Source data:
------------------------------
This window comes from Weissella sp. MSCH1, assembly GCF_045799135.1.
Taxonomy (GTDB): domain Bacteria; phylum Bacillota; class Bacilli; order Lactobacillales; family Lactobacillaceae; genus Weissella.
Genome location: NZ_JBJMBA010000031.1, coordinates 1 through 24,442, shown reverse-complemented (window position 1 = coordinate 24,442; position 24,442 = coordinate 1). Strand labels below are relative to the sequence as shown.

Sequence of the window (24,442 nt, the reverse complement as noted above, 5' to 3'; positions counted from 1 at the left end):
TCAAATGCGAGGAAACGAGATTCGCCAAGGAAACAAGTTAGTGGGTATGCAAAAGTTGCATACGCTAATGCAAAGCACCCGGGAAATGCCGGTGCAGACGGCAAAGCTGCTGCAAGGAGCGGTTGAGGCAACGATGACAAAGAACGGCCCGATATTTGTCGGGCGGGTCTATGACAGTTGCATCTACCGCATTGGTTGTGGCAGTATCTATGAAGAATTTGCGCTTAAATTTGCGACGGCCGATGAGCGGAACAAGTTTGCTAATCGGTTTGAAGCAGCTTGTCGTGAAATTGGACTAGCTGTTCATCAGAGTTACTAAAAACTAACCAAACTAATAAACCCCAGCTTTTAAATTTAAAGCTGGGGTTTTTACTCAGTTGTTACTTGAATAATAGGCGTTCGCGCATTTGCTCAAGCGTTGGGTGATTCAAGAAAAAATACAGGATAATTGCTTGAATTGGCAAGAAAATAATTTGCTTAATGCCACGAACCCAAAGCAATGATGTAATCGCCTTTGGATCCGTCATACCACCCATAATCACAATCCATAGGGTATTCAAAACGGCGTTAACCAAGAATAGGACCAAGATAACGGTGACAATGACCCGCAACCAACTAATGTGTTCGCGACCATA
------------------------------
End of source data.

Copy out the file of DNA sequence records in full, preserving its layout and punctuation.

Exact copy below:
This window comes from Weissella sp. MSCH1, assembly GCF_045799135.1.
Taxonomy (GTDB): domain Bacteria; phylum Bacillota; class Bacilli; order Lactobacillales; family Lactobacillaceae; genus Weissella.
Genome location: NZ_JBJMBA010000031.1, coordinates 1 through 24,442, shown reverse-complemented (window position 1 = coordinate 24,442; position 24,442 = coordinate 1). Strand labels below are relative to the sequence as shown.

Sequence of the window (24,442 nt, the reverse complement as noted above, 5' to 3'; positions counted from 1 at the left end):
TCAAATGCGAGGAAACGAGATTCGCCAAGGAAACAAGTTAGTGGGTATGCAAAAGTTGCATACGCTAATGCAAAGCACCCGGGAAATGCCGGTGCAGACGGCAAAGCTGCTGCAAGGAGCGGTTGAGGCAACGATGACAAAGAACGGCCCGATATTTGTCGGGCGGGTCTATGACAGTTGCATCTACCGCATTGGTTGTGGCAGTATCTATGAAGAATTTGCGCTTAAATTTGCGACGGCCGATGAGCGGAACAAGTTTGCTAATCGGTTTGAAGCAGCTTGTCGTGAAATTGGACTAGCTGTTCATCAGAGTTACTAAAAACTAACCAAACTAATAAACCCCAGCTTTTAAATTTAAAGCTGGGGTTTTTACTCAGTTGTTACTTGAATAATAGGCGTTCGCGCATTTGCTCAAGCGTTGGGTGATTCAAGAAAAAATACAGGATAATTGCTTGAATTGGCAAGAAAATAATTTGCTTAATGCCACGAACCCAAAGCAATGATGTAATCGCCTTTGGATCCGTCATACCACCCATAATCACAATCCATAGGGTATTCAAAACGGCGTTAACCAAGAATAGGACCAAGATAACGGTGACAATGACCCGCAACCAACTAATGTGTTCGCGACCATA